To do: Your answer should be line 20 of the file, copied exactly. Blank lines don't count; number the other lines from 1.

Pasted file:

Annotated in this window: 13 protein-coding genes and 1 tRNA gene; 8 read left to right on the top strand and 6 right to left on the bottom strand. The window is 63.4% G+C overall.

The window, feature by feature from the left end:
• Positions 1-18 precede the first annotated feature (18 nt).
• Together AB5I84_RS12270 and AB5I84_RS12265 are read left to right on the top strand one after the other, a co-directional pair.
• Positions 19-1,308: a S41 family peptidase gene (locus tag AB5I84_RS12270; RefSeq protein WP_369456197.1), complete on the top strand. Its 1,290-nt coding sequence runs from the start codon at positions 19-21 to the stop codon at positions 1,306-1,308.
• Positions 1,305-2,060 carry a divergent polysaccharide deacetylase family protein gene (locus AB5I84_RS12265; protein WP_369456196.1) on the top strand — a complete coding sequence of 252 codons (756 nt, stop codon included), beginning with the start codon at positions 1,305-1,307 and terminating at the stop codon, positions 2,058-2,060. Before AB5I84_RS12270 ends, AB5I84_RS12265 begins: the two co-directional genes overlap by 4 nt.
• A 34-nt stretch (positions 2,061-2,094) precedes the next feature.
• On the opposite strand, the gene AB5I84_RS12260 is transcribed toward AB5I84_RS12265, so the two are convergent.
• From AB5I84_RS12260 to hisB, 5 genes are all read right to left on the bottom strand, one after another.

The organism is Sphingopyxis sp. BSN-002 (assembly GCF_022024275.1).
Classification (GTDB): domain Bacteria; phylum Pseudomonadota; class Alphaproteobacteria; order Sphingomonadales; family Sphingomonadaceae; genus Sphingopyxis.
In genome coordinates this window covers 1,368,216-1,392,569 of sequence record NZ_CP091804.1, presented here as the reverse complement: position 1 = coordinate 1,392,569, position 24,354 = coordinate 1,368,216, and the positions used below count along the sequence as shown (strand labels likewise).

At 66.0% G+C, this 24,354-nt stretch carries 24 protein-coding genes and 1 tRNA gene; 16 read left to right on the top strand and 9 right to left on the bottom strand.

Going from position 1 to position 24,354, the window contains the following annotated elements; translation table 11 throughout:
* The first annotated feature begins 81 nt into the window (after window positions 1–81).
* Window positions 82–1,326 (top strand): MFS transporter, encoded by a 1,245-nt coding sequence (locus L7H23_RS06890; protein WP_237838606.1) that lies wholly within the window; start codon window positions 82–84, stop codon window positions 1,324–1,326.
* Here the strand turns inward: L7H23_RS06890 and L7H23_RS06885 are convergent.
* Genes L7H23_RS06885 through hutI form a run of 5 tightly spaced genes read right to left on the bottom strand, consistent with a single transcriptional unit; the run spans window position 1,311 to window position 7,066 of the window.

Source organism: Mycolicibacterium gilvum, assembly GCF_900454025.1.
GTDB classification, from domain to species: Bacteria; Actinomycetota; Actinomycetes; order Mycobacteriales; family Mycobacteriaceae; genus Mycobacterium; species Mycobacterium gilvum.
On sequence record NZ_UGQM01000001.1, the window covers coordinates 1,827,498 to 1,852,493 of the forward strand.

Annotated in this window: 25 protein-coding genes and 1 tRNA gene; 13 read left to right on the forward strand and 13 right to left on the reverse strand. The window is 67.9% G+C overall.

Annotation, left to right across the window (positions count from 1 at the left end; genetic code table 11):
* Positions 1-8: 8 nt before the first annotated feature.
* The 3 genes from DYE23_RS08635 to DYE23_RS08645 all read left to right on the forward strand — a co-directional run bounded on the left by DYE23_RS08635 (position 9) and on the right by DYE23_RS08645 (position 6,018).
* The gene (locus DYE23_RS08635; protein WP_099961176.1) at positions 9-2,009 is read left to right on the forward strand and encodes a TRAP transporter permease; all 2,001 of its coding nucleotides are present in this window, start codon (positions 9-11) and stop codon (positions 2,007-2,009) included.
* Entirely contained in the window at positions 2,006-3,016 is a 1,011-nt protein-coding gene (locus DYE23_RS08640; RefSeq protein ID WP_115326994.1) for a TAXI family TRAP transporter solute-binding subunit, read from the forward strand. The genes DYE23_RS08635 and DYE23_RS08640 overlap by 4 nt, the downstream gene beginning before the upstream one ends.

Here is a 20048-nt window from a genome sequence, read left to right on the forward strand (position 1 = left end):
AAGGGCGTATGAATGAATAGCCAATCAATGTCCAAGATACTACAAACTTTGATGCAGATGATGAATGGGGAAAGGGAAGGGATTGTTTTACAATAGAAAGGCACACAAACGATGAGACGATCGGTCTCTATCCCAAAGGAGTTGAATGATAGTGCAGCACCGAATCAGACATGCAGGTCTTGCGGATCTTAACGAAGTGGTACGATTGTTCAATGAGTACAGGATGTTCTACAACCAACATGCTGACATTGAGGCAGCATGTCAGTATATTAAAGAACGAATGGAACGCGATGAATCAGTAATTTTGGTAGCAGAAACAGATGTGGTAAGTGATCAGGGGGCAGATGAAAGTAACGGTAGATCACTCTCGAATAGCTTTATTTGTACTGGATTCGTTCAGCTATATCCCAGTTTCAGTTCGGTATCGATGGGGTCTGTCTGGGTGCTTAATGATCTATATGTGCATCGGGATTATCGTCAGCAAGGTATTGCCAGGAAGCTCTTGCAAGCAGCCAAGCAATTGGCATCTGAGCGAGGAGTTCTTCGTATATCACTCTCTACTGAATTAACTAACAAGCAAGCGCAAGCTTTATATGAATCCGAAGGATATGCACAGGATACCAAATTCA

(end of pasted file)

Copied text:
GTDB classification, from domain to species: Bacteria; Actinomycetota; Actinomycetes; order Mycobacteriales; family Mycobacteriaceae; genus Mycobacterium; species Mycobacterium gilvum.